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Perl Programming Businesses Apple

Apple's Mac OS X Update Breaks Perl 264

mir writes "It looks like if you use CPAN to install modules, Apple's latest security update might just have broken your Perl. According to Tatsuhiko Miyagawa 'The Security Update brings (old) IO.bundle with version 1.22 but your IO.pm has been updated to the latest 1.23 on CPAN shell. (But hey, 1.23 was released in 2006...Why do you bring that ancient version back, Apple!?)'."
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Apple's Mac OS X Update Breaks Perl

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  • by warren.oates ( 925589 ) on Wednesday February 18, 2009 @11:34AM (#26902253)

    We don't exactly have "package managers" in OS X. The BSD side of OS X is only barely "maintained" at all, and then in some truly obscure and incoherent bubble-headed Cupertino fashion. Anything you really want to actually work with, you have to maintain yourself: PHP, Apache, rsync, ffmpeg, Perl -- all the seriously useful stuff like that you put into /usr/local and set your $PATH accordingly. You _cannot_ trust Apple not to break things.

  • by Protocron ( 611778 ) on Wednesday February 18, 2009 @11:37AM (#26902301)
    My wife's Mac just recently broke her only game (Sims 2) because of an Apple update. She updated Quicktime (we think) and that completely broke Aspyr's version of the Sims 2. http://support.aspyr.com/ [aspyr.com] "We are aware of the issues arising with the latest QuickTime update in 10.4.11 and are working with Apple to get it resolved. Please bear with us as we work with Apple to find the source of and fix for this problem." Yeah, nice work there Apple. What's next?
  • by King_TJ ( 85913 ) on Wednesday February 18, 2009 @11:40AM (#26902333) Journal

    Umm, what about Fink?

    http://www.finkproject.org/ [finkproject.org]

  • by Anonymous Coward on Wednesday February 18, 2009 @11:41AM (#26902343)

    It's an XS module: They include components that are written in a language other than Perl, and have to be compiled against perl.

    Which means that if the perl binary they are pointing to changes, they break. The code itself is fine: You just need to recompile.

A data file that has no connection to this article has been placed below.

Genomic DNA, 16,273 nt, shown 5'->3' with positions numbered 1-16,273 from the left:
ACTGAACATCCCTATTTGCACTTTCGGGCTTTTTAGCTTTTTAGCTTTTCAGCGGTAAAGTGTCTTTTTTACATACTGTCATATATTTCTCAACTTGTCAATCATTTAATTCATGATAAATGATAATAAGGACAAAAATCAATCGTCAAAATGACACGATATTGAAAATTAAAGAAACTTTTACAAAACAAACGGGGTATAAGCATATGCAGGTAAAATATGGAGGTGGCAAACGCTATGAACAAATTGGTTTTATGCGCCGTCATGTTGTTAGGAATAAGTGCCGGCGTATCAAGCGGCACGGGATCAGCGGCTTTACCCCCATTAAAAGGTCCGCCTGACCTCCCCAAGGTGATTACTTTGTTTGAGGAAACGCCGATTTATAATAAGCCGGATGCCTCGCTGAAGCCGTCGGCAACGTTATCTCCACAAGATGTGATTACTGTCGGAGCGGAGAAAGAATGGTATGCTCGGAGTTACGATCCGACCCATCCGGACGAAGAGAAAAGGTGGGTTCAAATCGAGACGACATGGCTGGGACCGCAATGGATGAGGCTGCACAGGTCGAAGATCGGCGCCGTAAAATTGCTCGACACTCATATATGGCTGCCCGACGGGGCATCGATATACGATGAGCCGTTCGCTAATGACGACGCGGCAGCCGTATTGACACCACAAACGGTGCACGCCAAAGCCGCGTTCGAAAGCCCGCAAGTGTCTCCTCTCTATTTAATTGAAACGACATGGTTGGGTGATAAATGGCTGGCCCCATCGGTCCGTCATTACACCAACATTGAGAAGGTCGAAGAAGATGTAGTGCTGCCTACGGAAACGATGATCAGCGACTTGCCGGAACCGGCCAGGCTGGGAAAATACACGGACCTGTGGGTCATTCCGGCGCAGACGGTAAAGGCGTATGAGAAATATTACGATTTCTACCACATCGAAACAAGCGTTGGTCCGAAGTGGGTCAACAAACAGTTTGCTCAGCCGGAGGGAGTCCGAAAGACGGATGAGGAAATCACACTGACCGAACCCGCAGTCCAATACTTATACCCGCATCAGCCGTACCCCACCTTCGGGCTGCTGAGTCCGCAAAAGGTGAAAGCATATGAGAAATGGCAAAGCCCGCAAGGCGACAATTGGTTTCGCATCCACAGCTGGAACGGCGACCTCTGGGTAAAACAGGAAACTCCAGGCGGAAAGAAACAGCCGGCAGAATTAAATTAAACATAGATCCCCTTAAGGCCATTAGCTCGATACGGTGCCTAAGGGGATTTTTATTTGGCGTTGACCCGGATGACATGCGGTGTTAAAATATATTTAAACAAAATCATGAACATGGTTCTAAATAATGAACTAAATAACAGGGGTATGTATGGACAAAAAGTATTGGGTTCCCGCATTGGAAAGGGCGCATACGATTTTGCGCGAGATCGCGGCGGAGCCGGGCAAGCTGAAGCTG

Apple helpfully recompiled all the ones they shipped, so they would work. The only problem is for people who updated the modules that Apple shipped: They now have a miss-match between the Perl code that is running (that they updated) and the code that is compiled (that Apple shipped).

    Basically, you've got a library header and the library object. If the header and the object don't match exactly, you've got problems. No interface was changed, no major important pieces were changed, but now you've got 1.23 headers and a 1.22 object. Change one or the other, and everything will be fine again.

  • by 1stvamp ( 662375 ) on Wednesday February 18, 2009 @11:44AM (#26902389) Homepage

    Or MacPorts, formerly DarwinPorts: http://macports.org/ [macports.org]

  • by ekidder ( 121911 ) on Wednesday February 18, 2009 @11:45AM (#26902391) Homepage

    Well, 1.3 would be going backwards. 22 > 3 after all. Perl module versions can be a bit confusing. You'll find there are a lot of modules that break older versions.

  • Re:WTF (Score:2, Informative)

    by Goaway ( 82658 ) on Wednesday February 18, 2009 @11:47AM (#26902417) Homepage

    The person quoted is Japanese, in case you didn't notice.

  • by pegdhcp ( 1158827 ) on Wednesday February 18, 2009 @11:50AM (#26902471)

    Why are Apple's updater and Perl's CPAN shell both trying to update the same file?

    Probably this is the real point, as mentioned in the TFA: